Jungians make more sense to me, as Carl believed that dreams are a way of communicating with yourself, and so you yourself are the ultimate authority of what they mean. He was mindful of everything’s opposite: good/evil, male/female, love/hate—and called the part of yourself that you hide from the world “the shadow.” That sounds like under all of our minds there is another mind peeking out from under a fedora. No, thank you.

Frederick Perls founded the famous Gestalt theory, where everything in your dream is you. The man, woman, book, hurricane—all of them are really a different aspect of you. His method of interpretation involved making you act out your dream in the present tense from every character or object’s angle. Role playing? How is that not like a corporate leadership class? Absolutely—no.

Calvin S. Hall Jr. is the young whippersnapper of the group, having been born in 1909 and living all the way up to 1985. His approach to dream analysis was to dissect it by content, and without offending his followers I don’t feel that he brought much new to the table. Yawn. Rejected.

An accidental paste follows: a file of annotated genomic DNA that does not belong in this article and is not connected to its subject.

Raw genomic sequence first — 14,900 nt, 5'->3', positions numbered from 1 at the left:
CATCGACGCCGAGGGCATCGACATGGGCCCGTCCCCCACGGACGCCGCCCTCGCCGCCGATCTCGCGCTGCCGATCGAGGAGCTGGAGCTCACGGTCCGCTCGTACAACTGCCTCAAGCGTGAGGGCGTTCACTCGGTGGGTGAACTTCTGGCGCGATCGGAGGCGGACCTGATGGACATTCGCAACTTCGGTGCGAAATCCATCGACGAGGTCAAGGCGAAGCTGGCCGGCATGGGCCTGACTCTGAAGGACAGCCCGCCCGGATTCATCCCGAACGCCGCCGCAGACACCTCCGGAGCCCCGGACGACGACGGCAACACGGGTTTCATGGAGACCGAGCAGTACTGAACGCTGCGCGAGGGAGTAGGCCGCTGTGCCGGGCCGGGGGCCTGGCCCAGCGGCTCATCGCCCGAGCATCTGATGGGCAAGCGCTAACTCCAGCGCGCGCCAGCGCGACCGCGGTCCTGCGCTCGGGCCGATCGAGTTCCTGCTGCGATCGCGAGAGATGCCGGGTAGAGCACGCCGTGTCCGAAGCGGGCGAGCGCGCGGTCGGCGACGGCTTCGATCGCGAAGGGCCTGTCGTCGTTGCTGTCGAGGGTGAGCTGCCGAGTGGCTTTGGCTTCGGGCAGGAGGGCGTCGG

I guess I make a bad follower.

Blaine doesn’t come around much any more. That’s ok. For some reason, I know that he is alright, and I know that his love for me is still out there somewhere, warming up a pocket of the universe. I can still hear his voice whispering to me late at night over the cheapest beer sold that “life is a dinner party, and I plan on showing a lot of cleavage.” That is how goodbyes are supposed to be; hopeful that you will see each other again, but so happy for the time you had.

One Response to “Dreams”

  1. Robin Mangino says:

    Wow!! Our minds are amazing. This article is amazing. Cherri, you are amazing.